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December 21, 2018

'Fake medical news' has a 'body count,' one doctor warns. Here’s how to fight back.

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    In today's Google-savvy society, patients often turn to the internet for answers to their health care questions, but "medical lies tend to spread further than truths on the internet—and they have very real repercussions," Haider Warraich, a fellow in heart failure and transplantation at Duke University Medical Center, writes in a New York Times opinion piece.

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    The consequences of false medical information

    "While misinformation has been the object of great attention in politics, medical misinformation might have an even greater body count," Warraich writes.

    He notes that statins, a widely used drug to treat cholesterol, have become a target of false information in recent years. Though a number of studies show the benefits of statins outweigh the risks, there's been a proliferation of articles on the internet that "exaggerate rare risks and drum up unfounded claims, from asserting that statins cause cancer to suggesting that low cholesterol is actually bad for health," Warraich writes.

    Articles like these, he warns, can lead people who need statins to not take them. Warraich recalls one patient who came to the ED where the otherwise healthy woman learned she was having a heart attack. Warraich discovered the patient, who had high cholesterol, had been prescribed statins but wasn't taking them "because of the scary things she had read about statins on the internet."

    False medical news can also exacerbate the phenomenon known as the "nocebo effect," in which patients experience adverse side effects to medications because they're expecting them to happen, Warraich writes.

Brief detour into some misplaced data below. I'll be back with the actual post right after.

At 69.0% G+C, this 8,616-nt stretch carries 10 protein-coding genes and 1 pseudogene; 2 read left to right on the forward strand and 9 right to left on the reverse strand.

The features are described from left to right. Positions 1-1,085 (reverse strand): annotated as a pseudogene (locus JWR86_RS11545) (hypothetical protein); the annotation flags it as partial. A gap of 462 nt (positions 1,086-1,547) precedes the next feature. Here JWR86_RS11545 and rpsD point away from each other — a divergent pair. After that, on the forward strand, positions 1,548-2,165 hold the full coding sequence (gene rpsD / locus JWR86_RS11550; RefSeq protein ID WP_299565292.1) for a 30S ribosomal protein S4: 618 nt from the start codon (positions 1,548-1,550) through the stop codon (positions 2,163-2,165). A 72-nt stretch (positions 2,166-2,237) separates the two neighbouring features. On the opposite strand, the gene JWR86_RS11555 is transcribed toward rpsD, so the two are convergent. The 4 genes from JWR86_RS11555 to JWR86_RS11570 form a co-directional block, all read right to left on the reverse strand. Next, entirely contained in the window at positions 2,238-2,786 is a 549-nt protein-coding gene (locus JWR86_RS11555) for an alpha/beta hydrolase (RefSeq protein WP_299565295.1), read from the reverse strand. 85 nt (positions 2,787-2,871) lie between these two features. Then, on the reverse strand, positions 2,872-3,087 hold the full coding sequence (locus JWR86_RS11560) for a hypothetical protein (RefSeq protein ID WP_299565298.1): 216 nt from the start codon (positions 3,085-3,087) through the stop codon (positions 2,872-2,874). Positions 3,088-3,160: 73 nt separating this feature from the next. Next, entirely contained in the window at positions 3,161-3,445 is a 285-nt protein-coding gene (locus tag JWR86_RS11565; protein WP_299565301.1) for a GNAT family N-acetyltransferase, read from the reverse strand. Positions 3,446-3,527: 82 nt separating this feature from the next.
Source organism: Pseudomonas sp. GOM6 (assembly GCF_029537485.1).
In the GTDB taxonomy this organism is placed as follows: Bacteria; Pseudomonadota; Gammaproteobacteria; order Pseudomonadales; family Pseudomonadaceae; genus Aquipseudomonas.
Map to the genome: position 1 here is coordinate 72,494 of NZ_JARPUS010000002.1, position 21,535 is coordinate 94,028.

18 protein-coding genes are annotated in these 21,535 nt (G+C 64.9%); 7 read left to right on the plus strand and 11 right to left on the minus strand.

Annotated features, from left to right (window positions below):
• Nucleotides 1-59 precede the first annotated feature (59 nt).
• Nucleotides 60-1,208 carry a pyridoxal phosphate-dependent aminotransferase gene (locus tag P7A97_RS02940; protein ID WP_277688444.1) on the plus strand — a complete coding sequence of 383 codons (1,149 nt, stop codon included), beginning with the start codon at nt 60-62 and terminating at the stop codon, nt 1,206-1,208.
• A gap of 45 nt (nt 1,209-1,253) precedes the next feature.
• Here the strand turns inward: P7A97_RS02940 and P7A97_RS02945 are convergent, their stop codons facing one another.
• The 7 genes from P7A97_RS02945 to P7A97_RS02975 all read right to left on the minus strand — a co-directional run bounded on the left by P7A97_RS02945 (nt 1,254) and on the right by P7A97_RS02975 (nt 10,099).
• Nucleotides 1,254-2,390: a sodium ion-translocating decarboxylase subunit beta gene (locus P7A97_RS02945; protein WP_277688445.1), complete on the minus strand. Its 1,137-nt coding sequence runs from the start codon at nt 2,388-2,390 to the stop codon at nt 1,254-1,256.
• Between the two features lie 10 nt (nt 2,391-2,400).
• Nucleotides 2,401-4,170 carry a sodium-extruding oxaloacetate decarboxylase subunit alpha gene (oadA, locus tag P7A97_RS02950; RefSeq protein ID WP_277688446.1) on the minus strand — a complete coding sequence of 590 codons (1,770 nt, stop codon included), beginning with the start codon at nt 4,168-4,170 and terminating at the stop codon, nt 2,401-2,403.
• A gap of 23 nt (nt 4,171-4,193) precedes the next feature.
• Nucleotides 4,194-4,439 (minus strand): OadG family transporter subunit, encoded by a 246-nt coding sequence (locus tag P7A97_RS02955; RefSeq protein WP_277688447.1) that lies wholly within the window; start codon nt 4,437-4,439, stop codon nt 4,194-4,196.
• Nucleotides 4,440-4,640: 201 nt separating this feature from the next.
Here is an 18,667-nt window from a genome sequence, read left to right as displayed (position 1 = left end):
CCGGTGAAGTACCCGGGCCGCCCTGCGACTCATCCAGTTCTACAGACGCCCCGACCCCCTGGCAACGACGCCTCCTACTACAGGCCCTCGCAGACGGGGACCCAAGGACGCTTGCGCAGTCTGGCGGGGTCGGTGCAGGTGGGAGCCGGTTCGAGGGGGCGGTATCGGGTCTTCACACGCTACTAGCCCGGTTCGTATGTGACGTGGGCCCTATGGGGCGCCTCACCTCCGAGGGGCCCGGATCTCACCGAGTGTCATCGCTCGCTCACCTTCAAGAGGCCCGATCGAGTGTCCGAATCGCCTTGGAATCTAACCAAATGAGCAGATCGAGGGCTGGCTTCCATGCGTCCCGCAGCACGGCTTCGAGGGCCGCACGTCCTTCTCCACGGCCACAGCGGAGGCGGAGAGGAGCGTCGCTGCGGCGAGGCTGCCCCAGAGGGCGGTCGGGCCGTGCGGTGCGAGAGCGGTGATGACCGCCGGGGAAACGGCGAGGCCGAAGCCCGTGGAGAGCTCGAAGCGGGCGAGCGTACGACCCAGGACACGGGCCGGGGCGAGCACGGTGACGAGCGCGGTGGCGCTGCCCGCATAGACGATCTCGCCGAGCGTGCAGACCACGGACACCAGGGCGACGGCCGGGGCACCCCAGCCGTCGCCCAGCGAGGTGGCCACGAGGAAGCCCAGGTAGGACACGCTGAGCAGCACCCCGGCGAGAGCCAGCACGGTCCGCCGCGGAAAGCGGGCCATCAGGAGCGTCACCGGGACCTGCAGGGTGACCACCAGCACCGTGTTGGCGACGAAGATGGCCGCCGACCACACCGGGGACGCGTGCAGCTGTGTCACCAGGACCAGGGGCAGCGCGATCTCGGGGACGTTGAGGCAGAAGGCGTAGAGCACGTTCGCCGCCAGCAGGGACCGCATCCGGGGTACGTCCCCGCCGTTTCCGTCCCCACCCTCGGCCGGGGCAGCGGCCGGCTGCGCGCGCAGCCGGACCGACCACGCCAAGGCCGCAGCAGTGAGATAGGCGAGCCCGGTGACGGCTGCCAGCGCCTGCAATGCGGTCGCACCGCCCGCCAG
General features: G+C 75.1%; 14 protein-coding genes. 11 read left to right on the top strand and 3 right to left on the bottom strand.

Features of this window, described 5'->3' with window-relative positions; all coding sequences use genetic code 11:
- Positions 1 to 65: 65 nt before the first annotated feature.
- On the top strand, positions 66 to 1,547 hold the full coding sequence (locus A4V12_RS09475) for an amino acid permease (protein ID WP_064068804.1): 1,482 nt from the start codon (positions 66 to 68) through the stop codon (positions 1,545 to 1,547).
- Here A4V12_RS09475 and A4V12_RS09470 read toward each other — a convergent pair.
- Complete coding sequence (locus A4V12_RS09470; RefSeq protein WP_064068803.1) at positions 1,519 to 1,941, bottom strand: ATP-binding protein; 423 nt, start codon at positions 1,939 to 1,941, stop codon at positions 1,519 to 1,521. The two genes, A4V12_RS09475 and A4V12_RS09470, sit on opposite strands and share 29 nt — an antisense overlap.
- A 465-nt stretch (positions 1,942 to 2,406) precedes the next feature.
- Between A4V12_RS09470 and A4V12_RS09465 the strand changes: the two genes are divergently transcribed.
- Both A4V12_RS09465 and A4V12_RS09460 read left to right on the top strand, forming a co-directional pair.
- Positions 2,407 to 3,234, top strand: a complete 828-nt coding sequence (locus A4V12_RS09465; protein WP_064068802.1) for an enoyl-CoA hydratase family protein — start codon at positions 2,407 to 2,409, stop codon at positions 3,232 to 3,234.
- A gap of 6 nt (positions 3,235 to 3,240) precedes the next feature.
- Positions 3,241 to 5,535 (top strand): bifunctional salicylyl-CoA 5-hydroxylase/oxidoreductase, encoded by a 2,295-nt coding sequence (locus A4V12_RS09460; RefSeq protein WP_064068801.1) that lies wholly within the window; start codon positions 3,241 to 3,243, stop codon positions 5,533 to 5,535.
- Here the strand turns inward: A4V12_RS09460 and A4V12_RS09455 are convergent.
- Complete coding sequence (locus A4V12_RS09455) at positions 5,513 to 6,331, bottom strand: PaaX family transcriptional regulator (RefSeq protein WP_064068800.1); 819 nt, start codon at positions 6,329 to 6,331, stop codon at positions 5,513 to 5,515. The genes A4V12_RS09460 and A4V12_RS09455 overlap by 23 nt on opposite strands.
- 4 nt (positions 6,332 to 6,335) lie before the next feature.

Blinded trials have shown that people who take statins are no more likely to experience muscle aches than those who get a placebo. However, Warraich notes that one study found that nearly a fifth of patients taking statins reported side effects, leading a number of them to stop using the drugs.

    Vaccines have long been a target of false medical information, Warraich writes, adding, there's also been plenty of medical misinformation surrounding cancer. For example, he cites one fake story that said cancer tumors are "actually the way your body attempts to contain the harmful cells," and that surgery "compounds the risk of spreading harmful cells." The story, Warraich writes, warned that "prescription medications cause the body to become acidic, adding to the uncontrolled cell mutations,"

    Stories like these can lead people to turn to alternative, and often unproven, therapies for cancer, Warraich writes. When patients take alternative treatments in place of clinically proven ones, they're 2.5 times more likely to die, one study found.

    How to fight medical misinformation

    The burden of correcting medical misinformation lies on many shoulders, Warraich writes.

    "Silicon Valley needs to own this problem," Warraich contends. "[W]hen human health is at stake, perhaps search engines, social media platforms and websites should be held responsible for promoting or hosting fake information."

    Scientists also have a responsibility to "educate the public about key concepts in research, such as the difference between observational studies and higher-quality randomized trials," Warraich writes. "Transparency is paramount to maintaining the public's trust."

    Responsibility also falls on journalists, who need to "do a better job of spreading accurate information," Warraich writes. "News sites are more likely to cover catchy observational studies than randomized controlled trials, perhaps because the latter are less likely to produce surprising results." This kind of coverage can "overstate benefits" and "unduly emphasize potential risks," Warraich writes.

    As for providers, sometimes simply telling a patient the facts isn't enough, Warraich writes. For his patient who decided against taking statins, Warraich told a personal story about his dad, who went on statins after having his own heart attack. "I told her that while a statin couldn't guarantee that he wouldn't have another heart attack, I wanted my dad to get his best shot at a healthy life." Even though Warraich had given the patient the "clinical rationale" for statins, "[o]nly" after he shared his personal story "did [the patient] agree to take the prescription."

    To combat false medical information, "physicians and researchers need to weave our science with stories," Warraich writes. "This is the only way to close the wedge that has opened up between medicine and the masses, and which is now being exploited by merchants of medical misinformation" (Warraich, New York Times, 12/16).

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